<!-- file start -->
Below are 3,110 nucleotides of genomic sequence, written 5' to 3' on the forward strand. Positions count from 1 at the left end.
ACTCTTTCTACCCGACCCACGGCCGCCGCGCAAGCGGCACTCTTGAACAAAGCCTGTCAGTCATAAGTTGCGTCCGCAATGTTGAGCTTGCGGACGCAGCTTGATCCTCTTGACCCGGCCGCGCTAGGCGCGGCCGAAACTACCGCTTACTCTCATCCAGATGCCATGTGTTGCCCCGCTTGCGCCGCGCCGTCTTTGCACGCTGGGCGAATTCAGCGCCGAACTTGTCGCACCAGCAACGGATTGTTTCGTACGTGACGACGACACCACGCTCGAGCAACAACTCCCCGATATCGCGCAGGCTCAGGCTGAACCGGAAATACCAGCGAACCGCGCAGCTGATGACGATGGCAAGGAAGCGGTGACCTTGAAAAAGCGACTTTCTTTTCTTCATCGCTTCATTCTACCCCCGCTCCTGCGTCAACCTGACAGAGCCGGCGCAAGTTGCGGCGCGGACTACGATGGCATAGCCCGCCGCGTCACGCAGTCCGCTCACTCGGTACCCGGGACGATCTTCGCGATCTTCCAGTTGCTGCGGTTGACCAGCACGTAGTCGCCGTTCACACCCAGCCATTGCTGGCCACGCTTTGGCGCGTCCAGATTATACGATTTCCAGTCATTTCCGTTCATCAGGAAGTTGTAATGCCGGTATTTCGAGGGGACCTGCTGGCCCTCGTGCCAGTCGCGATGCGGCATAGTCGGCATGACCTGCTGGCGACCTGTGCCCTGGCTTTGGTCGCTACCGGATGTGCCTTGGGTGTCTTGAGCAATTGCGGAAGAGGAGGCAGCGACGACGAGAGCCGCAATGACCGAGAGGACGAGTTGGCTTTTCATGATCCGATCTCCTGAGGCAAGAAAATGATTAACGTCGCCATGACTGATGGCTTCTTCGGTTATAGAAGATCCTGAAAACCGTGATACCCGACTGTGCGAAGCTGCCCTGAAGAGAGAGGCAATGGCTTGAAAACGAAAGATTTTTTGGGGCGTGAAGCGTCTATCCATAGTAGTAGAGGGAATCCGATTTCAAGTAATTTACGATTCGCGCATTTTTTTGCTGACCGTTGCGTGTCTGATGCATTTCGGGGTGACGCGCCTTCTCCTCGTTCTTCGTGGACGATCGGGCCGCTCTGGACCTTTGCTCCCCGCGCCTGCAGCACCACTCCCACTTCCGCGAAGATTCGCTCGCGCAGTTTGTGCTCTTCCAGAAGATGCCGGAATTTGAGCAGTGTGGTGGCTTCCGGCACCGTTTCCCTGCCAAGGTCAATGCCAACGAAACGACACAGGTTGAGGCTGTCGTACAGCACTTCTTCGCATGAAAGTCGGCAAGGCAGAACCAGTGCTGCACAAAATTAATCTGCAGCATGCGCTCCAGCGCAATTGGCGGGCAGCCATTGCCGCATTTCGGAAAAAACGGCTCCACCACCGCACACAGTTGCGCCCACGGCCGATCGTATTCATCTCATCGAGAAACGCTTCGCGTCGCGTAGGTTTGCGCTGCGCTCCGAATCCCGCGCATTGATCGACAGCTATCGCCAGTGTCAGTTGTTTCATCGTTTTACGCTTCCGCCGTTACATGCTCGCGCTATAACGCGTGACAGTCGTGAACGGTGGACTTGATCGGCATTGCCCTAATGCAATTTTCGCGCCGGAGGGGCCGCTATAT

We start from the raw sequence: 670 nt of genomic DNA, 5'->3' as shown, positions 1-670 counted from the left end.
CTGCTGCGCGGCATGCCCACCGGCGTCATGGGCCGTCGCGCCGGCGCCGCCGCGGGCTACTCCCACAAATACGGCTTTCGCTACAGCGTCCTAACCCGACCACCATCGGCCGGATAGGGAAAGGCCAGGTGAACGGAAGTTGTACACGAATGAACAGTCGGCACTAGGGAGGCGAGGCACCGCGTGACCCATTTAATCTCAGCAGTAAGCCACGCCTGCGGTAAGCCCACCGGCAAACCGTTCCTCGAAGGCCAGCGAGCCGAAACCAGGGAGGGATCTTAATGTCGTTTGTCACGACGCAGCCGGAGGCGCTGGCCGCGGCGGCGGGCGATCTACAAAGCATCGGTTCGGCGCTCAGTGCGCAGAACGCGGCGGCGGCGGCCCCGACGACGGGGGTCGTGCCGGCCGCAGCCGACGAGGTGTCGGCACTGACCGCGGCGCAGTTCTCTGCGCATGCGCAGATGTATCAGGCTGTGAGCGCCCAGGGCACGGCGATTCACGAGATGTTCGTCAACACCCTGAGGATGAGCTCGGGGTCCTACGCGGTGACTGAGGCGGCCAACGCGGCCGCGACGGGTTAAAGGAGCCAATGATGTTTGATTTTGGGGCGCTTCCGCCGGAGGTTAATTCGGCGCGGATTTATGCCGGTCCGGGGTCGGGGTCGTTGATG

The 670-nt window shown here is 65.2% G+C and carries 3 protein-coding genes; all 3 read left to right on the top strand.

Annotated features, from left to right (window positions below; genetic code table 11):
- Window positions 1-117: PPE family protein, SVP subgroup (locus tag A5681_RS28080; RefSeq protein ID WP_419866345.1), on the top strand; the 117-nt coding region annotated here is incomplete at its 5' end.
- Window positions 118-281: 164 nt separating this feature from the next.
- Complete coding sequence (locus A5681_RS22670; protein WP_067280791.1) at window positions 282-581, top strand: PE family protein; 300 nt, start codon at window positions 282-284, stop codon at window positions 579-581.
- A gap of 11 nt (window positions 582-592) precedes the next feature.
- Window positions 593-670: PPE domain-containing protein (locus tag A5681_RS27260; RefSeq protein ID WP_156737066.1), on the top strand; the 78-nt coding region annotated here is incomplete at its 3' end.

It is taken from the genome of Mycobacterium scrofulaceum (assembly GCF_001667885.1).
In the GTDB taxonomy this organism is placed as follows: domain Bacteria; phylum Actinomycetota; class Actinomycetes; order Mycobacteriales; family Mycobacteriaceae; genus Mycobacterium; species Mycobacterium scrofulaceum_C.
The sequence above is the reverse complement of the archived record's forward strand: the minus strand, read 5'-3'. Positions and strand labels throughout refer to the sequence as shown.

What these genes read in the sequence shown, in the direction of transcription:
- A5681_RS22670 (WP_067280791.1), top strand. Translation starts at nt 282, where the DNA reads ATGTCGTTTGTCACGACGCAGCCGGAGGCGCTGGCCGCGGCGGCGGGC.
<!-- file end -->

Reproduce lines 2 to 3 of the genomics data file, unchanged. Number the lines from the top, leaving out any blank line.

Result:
ACTCTTTCTACCCGACCCACGGCCGCCGCGCAAGCGGCACTCTTGAACAAAGCCTGTCAGTCATAAGTTGCGTCCGCAATGTTGAGCTTGCGGACGCAGCTTGATCCTCTTGACCCGGCCGCGCTAGGCGCGGCCGAAACTACCGCTTACTCTCATCCAGATGCCATGTGTTGCCCCGCTTGCGCCGCGCCGTCTTTGCACGCTGGGCGAATTCAGCGCCGAACTTGTCGCACCAGCAACGGATTGTTTCGTACGTGACGACGACACCACGCTCGAGCAACAACTCCCCGATATCGCGCAGGCTCAGGCTGAACCGGAAATACCAGCGAACCGCGCAGCTGATGACGATGGCAAGGAAGCGGTGACCTTGAAAAAGCGACTTTCTTTTCTTCATCGCTTCATTCTACCCCCGCTCCTGCGTCAACCTGACAGAGCCGGCGCAAGTTGCGGCGCGGACTACGATGGCATAGCCCGCCGCGTCACGCAGTCCGCTCACTCGGTACCCGGGACGATCTTCGCGATCTTCCAGTTGCTGCGGTTGACCAGCACGTAGTCGCCGTTCACACCCAGCCATTGCTGGCCACGCTTTGGCGCGTCCAGATTATACGATTTCCAGTCATTTCCGTTCATCAGGAAGTTGTAATGCCGGTATTTCGAGGGGACCTGCTGGCCCTCGTGCCAGTCGCGATGCGGCATAGTCGGCATGACCTGCTGGCGACCTGTGCCCTGGCTTTGGTCGCTACCGGATGTGCCTTGGGTGTCTTGAGCAATTGCGGAAGAGGAGGCAGCGACGACGAGAGCCGCAATGACCGAGAGGACGAGTTGGCTTTTCATGATCCGATCTCCTGAGGCAAGAAAATGATTAACGTCGCCATGACTGATGGCTTCTTCGGTTATAGAAGATCCTGAAAACCGTGATACCCGACTGTGCGAAGCTGCCCTGAAGAGAGAGGCAATGGCTTGAAAACGAAAGATTTTTTGGGGCGTGAAGCGTCTATCCATAGTAGTAGAGGGAATCCGATTTCAAGTAATTTACGATTCGCGCATTTTTTTGCTGACCGTTGCGTGTCTGATGCATTTCGGGGTGACGCGCCTTCTCCTCGTTCTTCGTGGACGATCGGGCCGCTCTGGACCTTTGCTCCCCGCGCCTGCAGCACCACTCCCACTTCCGCGAAGATTCGCTCGCGCAGTTTGTGCTCTTCCAGAAGATGCCGGAATTTGAGCAGTGTGGTGGCTTCCGGCACCGTTTCCCTGCCAAGGTCAATGCCAACGAAACGACACAGGTTGAGGCTGTCGTACAGCACTTCTTCGCATGAAAGTCGGCAAGGCAGAACCAGTGCTGCACAAAATTAATCTGCAGCATGCGCTCCAGCGCAATTGGCGGGCAGCCATTGCCGCATTTCGGAAAAAACGGCTCCACCACCGCACACAGTTGCGCCCACGGCCGATCGTATTCATCTCATCGAGAAACGCTTCGCGTCGCGTAGGTTTGCGCTGCGCTCCGAATCCCGCGCATTGATCGACAGCTATCGCCAGTGTCAGTTGTTTCATCGTTTTACGCTTCCGCCGTTACATGCTCGCGCTATAACGCGTGACAGTCGTGAACGGTGGACTTGATCGGCATTGCCCTAATGCAATTTTCGCGCCGGAGGGGCCGCTATAT

We start from the raw sequence: 670 nt of genomic DNA, 5'->3' as shown, positions 1-670 counted from the left end.